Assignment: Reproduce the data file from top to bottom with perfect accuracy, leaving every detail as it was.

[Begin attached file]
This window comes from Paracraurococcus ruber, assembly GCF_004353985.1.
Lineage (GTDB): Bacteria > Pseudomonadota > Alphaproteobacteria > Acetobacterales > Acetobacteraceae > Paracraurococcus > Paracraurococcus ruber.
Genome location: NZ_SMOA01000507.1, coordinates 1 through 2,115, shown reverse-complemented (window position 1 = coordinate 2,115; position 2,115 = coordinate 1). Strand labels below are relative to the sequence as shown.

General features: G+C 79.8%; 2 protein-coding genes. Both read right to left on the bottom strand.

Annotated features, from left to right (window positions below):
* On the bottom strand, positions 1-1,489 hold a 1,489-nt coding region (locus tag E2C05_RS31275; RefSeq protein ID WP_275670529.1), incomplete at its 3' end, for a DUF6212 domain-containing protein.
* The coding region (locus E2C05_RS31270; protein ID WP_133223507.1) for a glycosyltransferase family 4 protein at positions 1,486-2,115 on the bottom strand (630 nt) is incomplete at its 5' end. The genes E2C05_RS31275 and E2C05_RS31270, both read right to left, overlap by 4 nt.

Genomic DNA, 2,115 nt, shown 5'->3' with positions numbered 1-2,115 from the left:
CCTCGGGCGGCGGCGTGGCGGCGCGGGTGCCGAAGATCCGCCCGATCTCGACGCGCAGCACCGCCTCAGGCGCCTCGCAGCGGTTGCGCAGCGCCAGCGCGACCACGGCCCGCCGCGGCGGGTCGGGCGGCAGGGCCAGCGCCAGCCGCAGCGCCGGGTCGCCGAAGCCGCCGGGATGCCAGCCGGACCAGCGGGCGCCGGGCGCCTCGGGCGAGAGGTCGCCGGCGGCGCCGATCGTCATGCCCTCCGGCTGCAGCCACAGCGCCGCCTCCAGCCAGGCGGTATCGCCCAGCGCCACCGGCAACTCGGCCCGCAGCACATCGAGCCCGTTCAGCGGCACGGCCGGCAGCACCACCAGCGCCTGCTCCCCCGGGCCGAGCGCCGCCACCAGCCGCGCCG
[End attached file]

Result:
This window comes from Paracraurococcus ruber, assembly GCF_004353985.1.
Lineage (GTDB): Bacteria > Pseudomonadota > Alphaproteobacteria > Acetobacterales > Acetobacteraceae > Paracraurococcus > Paracraurococcus ruber.
Genome location: NZ_SMOA01000507.1, coordinates 1 through 2,115, shown reverse-complemented (window position 1 = coordinate 2,115; position 2,115 = coordinate 1). Strand labels below are relative to the sequence as shown.

General features: G+C 79.8%; 2 protein-coding genes. Both read right to left on the bottom strand.

Annotated features, from left to right (window positions below):
* On the bottom strand, positions 1-1,489 hold a 1,489-nt coding region (locus tag E2C05_RS31275; RefSeq protein ID WP_275670529.1), incomplete at its 3' end, for a DUF6212 domain-containing protein.
* The coding region (locus E2C05_RS31270; protein ID WP_133223507.1) for a glycosyltransferase family 4 protein at positions 1,486-2,115 on the bottom strand (630 nt) is incomplete at its 5' end. The genes E2C05_RS31275 and E2C05_RS31270, both read right to left, overlap by 4 nt.

Genomic DNA, 2,115 nt, shown 5'->3' with positions numbered 1-2,115 from the left:
CCTCGGGCGGCGGCGTGGCGGCGCGGGTGCCGAAGATCCGCCCGATCTCGACGCGCAGCACCGCCTCAGGCGCCTCGCAGCGGTTGCGCAGCGCCAGCGCGACCACGGCCCGCCGCGGCGGGTCGGGCGGCAGGGCCAGCGCCAGCCGCAGCGCCGGGTCGCCGAAGCCGCCGGGATGCCAGCCGGACCAGCGGGCGCCGGGCGCCTCGGGCGAGAGGTCGCCGGCGGCGCCGATCGTCATGCCCTCCGGCTGCAGCCACAGCGCCGCCTCCAGCCAGGCGGTATCGCCCAGCGCCACCGGCAACTCGGCCCGCAGCACATCGAGCCCGTTCAGCGGCACGGCCGGCAGCACCACCAGCGCCTGCTCCCCCGGGCCGAGCGCCGCCACCAGCCGCGCCG